Given an implementation of a multivariate density estimation scheme, what would be a suitable measure to evaluate the accuracy of the procedure?

I am currently evaluating the procedure using three test cases in 1-D, 2-D, and 5-D. I draw $N=10^k$ samples from a known distribution $P$, with $k=1,\ldots,6$, and calculate a pdf estimate $\hat{P}$ using the implemented method. I repeat this process for each example and each value of $k$ for a number $n_{\text{run}}$ of times to average out random sampling effects. What I am missing is a suitable similarity measure.

Candidates I've considered:

  • KL Divergence $D_{KL}(P || \hat{P}) = \int p(x) \log \frac{p(x)}{\hat{p}(x)} \mathrm{d} x$. One problem I encounter with this approach is that there may be regions where my estimate is strictly zero and the original distribution is not. Even if that concerns only a very small part of the data space, this would lead to $D_{KL}(P || \hat{P})=\infty$, which does not seem useful.
  • KL Divergence $D_{KL}(\hat{P} || P) = \int \hat{p}(x) \log \frac{\hat{p}(x)}{p(x)} \mathrm{d} x$. By changing the order of the arguments, I could get rid of the "zero-problem" mentioned above. Maybe this might be a good candidate? The KL divergence is not a useful distance measure in all cases, though.
  • Wasserstein distance. This sounds very nice (see the link above), but the general multivariate case seems to be highly nontrivial to implement. (Please correct me if I'm wrong.)
  • Jensen-Shannon divergence. A symmetrized and smoothed version of the KL divergence, which is guaranteed to always be finite, and can also be implemented in N-D. This seems like a good option to me. (Wiki)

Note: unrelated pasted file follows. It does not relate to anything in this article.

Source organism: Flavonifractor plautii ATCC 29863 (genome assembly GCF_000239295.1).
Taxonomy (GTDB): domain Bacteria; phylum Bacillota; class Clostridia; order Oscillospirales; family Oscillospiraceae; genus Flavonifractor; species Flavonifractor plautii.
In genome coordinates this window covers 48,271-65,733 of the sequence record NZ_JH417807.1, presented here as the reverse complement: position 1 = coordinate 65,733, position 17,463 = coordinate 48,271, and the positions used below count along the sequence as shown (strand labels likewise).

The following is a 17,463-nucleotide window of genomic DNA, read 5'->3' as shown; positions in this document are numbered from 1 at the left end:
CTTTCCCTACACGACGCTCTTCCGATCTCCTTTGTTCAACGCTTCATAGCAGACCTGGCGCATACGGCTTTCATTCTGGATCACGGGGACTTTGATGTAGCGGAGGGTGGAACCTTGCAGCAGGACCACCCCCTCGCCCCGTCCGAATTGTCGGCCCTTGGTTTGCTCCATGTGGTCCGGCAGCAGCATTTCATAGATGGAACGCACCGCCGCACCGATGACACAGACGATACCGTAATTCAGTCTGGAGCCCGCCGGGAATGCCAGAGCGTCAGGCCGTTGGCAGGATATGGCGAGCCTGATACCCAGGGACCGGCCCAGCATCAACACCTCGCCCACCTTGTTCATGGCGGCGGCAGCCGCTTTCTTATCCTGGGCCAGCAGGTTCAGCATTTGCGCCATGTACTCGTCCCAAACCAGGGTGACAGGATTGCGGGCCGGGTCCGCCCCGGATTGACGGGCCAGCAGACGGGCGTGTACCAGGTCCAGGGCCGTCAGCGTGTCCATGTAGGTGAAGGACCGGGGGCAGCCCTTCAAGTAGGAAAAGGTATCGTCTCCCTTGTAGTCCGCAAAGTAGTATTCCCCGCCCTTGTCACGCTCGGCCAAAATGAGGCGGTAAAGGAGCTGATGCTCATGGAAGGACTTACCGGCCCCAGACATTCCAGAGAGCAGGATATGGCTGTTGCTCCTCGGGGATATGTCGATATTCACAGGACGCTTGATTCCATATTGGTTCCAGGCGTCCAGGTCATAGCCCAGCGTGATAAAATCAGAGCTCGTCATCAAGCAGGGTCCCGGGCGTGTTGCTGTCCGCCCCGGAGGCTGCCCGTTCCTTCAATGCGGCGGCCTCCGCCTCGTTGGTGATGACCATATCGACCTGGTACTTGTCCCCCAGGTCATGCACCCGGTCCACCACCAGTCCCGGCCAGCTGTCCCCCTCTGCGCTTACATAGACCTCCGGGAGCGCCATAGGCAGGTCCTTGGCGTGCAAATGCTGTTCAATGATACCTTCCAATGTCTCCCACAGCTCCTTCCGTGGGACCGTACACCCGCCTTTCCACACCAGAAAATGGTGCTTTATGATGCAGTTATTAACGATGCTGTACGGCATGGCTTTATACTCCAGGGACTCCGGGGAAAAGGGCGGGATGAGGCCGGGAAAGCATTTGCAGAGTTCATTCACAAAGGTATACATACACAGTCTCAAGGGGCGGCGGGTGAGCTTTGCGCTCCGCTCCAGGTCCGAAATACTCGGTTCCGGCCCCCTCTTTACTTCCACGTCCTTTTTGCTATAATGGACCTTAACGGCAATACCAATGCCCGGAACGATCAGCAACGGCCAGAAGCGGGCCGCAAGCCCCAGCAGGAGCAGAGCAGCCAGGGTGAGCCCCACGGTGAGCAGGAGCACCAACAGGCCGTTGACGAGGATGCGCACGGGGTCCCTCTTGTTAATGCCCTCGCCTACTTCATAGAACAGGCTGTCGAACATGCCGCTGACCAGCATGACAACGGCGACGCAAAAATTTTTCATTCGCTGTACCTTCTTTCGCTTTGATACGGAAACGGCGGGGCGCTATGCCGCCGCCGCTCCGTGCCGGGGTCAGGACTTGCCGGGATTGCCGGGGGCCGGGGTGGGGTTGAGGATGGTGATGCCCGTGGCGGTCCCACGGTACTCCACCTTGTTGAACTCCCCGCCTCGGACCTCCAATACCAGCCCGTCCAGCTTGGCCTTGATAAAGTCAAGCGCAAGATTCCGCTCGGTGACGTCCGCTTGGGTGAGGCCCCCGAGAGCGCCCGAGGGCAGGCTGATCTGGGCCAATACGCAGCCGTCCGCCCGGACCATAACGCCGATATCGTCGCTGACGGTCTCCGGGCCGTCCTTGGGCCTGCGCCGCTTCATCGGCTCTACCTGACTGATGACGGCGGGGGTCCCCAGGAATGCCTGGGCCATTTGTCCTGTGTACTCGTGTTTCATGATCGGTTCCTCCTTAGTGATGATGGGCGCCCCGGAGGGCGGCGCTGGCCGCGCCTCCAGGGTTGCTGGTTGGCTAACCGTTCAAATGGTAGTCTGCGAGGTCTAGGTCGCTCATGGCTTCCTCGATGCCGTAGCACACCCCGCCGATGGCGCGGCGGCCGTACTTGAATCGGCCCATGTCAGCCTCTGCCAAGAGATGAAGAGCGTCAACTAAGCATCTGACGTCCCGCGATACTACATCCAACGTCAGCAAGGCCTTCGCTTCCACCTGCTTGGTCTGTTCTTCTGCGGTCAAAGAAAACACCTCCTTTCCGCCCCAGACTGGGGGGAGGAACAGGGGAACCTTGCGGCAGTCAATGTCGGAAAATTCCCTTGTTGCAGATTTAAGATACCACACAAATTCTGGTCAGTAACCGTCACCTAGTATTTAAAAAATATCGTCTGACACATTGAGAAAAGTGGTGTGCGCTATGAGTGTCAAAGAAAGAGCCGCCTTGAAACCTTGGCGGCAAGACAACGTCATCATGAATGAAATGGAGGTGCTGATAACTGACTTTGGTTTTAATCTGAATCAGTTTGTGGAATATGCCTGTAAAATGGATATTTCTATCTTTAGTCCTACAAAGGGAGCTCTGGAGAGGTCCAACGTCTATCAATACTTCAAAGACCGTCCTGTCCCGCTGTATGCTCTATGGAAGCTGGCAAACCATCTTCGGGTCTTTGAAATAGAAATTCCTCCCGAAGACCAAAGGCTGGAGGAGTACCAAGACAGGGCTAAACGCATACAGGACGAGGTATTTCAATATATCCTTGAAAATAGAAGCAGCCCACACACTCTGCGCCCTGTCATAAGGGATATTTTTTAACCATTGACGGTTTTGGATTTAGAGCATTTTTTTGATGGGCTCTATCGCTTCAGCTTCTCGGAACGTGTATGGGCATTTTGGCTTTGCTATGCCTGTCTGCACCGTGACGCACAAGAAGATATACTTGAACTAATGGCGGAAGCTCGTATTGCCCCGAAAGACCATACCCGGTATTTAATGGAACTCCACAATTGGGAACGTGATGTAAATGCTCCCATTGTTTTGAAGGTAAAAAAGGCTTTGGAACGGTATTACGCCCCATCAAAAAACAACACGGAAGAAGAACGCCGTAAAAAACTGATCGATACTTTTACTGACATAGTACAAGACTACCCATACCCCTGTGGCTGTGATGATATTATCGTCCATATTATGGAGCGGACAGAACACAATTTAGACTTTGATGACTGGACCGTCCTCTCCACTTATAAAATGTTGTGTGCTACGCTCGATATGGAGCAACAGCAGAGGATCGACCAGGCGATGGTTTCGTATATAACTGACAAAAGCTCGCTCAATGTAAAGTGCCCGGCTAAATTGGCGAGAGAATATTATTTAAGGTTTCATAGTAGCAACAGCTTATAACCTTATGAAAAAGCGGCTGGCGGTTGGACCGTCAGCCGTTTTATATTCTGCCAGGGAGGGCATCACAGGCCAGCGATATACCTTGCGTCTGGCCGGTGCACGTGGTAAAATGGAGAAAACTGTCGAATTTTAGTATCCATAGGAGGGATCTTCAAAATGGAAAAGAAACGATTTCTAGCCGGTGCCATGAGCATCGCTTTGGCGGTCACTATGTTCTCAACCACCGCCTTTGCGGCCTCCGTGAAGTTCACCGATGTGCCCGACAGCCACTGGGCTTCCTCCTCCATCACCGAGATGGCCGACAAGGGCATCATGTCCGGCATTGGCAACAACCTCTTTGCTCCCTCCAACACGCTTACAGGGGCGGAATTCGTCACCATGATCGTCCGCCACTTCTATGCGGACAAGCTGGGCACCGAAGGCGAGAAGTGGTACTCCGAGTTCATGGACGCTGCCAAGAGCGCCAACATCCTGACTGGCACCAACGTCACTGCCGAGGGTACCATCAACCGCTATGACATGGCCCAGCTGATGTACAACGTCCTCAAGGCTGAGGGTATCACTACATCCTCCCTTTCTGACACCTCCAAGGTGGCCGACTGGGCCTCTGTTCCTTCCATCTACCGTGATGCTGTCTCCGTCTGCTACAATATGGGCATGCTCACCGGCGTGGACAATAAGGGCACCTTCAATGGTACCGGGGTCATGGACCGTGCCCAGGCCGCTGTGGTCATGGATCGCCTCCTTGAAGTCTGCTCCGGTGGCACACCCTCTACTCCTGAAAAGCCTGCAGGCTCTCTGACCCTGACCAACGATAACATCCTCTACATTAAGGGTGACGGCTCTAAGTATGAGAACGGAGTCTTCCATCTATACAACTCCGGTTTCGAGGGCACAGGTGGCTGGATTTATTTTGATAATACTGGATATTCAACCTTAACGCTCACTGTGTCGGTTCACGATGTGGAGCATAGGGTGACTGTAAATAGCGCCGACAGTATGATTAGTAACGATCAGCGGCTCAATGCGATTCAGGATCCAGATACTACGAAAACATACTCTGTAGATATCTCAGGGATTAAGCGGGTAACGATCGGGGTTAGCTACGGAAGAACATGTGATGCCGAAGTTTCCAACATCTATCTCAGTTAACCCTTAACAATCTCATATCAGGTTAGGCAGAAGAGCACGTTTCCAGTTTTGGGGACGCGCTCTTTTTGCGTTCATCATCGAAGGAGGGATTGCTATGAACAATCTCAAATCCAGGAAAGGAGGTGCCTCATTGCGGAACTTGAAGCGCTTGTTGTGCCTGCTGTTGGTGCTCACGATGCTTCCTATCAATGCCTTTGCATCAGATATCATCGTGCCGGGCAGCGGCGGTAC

• Mean squared error $\mathrm{MSE} = \frac{1}{A}\int (p(x)-\hat{p}(x))^2 \mathrm{d}x$. This is, of course, a standard performance measure in many estimation settings. One problem I see here is that the value will be highly dependend upon the "peakiness" of $P$: if there is a large peak, the MSE will be large, whereas if $P$ is rather uniform, the MSE will be small.

Right now, I would probably go with the JS divergence. Would that be a good choice? Are there any other good (if not better) options I should be aware of?

  • $\begingroup$ You don't supply the information needed to make recommendations. What do you mean by "good choice"? What properties of this density estimator matter to you? $\endgroup$
    – whuber
    Aug 20, 2021 at 17:03
  • $\begingroup$ @whuber That is part of the question TBH. What kind of performance analysis would you want to see in a paper to be convinced that a method is generally useful as a density estimation scheme? What I was trying to do so far was to show that the accuracy gets better with increasing values of N, because that seemed like a useful and important property to me. $\endgroup$
    – Eike P.
    Aug 20, 2021 at 17:23
  • $\begingroup$ The background is that I needed an efficient density estimation scheme that works in N>3 dimensions for an application I'm working on. Now I essentially just want to show (and verify!) that the method I designed and implemented "works". $\endgroup$
    – Eike P.
    Aug 20, 2021 at 17:26
  • 1
    $\begingroup$ I'm afraid that doesn't help us much. For instance, if the true distribution is bounded but the estimate goes beyond the bounds, how big a problem would that be? What about if the estimator produces a discontinuous density and your application can't handle that, even if the estimator is extremely accurate? Etc., etc. Ultimately, the application's sensitivity to estimation errors is what need to drive your assessment of the estimator. $\endgroup$
    – whuber
    Aug 20, 2021 at 20:09


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